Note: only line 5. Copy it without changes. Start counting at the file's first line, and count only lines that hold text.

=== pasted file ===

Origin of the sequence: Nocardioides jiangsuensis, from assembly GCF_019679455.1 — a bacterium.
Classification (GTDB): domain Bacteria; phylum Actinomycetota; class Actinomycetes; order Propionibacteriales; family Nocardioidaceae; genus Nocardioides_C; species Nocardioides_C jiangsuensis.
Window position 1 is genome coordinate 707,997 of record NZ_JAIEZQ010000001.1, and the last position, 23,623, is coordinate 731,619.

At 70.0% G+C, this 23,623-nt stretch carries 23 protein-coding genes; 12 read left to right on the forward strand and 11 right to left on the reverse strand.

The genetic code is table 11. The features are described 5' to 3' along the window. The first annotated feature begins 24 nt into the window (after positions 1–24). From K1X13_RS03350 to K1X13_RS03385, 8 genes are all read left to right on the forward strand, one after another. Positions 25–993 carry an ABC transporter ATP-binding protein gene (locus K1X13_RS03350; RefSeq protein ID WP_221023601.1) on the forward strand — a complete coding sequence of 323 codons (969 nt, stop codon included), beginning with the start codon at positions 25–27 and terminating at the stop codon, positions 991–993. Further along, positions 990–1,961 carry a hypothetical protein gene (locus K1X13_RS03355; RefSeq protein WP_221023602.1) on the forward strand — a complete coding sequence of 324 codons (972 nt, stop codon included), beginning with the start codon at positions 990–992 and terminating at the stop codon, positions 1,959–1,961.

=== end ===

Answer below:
The genetic code is table 11. The features are described 5' to 3' along the window. The first annotated feature begins 24 nt into the window (after positions 1–24). From K1X13_RS03350 to K1X13_RS03385, 8 genes are all read left to right on the forward strand, one after another. Positions 25–993 carry an ABC transporter ATP-binding protein gene (locus K1X13_RS03350; RefSeq protein ID WP_221023601.1) on the forward strand — a complete coding sequence of 323 codons (969 nt, stop codon included), beginning with the start codon at positions 25–27 and terminating at the stop codon, positions 991–993. Further along, positions 990–1,961 carry a hypothetical protein gene (locus K1X13_RS03355; RefSeq protein WP_221023602.1) on the forward strand — a complete coding sequence of 324 codons (972 nt, stop codon included), beginning with the start codon at positions 990–992 and terminating at the stop codon, positions 1,959–1,961.